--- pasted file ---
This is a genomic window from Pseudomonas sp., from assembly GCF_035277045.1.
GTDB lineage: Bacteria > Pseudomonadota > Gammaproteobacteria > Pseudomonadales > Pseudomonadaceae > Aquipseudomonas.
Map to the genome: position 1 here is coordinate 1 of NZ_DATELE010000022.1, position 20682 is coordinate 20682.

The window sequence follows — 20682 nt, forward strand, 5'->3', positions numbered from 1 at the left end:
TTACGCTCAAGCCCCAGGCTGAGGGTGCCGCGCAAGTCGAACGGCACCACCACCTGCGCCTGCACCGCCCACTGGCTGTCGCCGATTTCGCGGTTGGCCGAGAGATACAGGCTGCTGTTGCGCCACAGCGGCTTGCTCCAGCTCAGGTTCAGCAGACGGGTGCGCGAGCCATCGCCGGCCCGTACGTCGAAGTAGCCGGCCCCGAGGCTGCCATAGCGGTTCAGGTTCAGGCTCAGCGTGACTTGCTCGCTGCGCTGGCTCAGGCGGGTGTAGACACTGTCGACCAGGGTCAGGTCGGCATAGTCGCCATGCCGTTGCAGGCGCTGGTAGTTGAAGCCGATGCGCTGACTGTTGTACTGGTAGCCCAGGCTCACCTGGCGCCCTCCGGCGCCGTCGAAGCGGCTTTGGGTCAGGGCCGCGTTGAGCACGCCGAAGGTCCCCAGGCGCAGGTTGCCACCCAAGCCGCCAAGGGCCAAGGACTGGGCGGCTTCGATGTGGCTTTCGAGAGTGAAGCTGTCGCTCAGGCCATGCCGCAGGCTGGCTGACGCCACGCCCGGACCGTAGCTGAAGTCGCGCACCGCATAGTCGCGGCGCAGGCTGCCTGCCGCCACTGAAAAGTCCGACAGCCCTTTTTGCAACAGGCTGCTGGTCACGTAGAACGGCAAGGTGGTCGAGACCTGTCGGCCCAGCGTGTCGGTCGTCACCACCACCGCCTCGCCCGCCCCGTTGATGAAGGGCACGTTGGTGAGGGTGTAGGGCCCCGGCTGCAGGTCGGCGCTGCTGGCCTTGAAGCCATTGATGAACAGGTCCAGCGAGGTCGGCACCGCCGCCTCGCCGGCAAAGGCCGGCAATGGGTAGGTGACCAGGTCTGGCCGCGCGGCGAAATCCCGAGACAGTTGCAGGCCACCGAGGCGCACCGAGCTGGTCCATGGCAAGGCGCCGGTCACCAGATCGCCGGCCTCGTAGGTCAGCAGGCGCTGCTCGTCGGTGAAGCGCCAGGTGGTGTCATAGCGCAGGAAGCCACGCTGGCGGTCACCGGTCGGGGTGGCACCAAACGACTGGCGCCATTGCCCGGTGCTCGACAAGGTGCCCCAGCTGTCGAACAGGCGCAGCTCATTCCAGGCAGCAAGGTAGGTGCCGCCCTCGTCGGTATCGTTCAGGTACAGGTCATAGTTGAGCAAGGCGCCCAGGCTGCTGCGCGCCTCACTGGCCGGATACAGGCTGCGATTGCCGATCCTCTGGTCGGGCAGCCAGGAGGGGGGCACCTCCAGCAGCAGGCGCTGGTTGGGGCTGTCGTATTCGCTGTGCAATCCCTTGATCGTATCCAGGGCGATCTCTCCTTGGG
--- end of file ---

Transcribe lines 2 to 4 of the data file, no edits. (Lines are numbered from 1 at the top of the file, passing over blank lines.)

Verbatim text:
GTDB lineage: Bacteria > Pseudomonadota > Gammaproteobacteria > Pseudomonadales > Pseudomonadaceae > Aquipseudomonas.
Map to the genome: position 1 here is coordinate 1 of NZ_DATELE010000022.1, position 20682 is coordinate 20682.

The window sequence follows — 20682 nt, forward strand, 5'->3', positions numbered from 1 at the left end: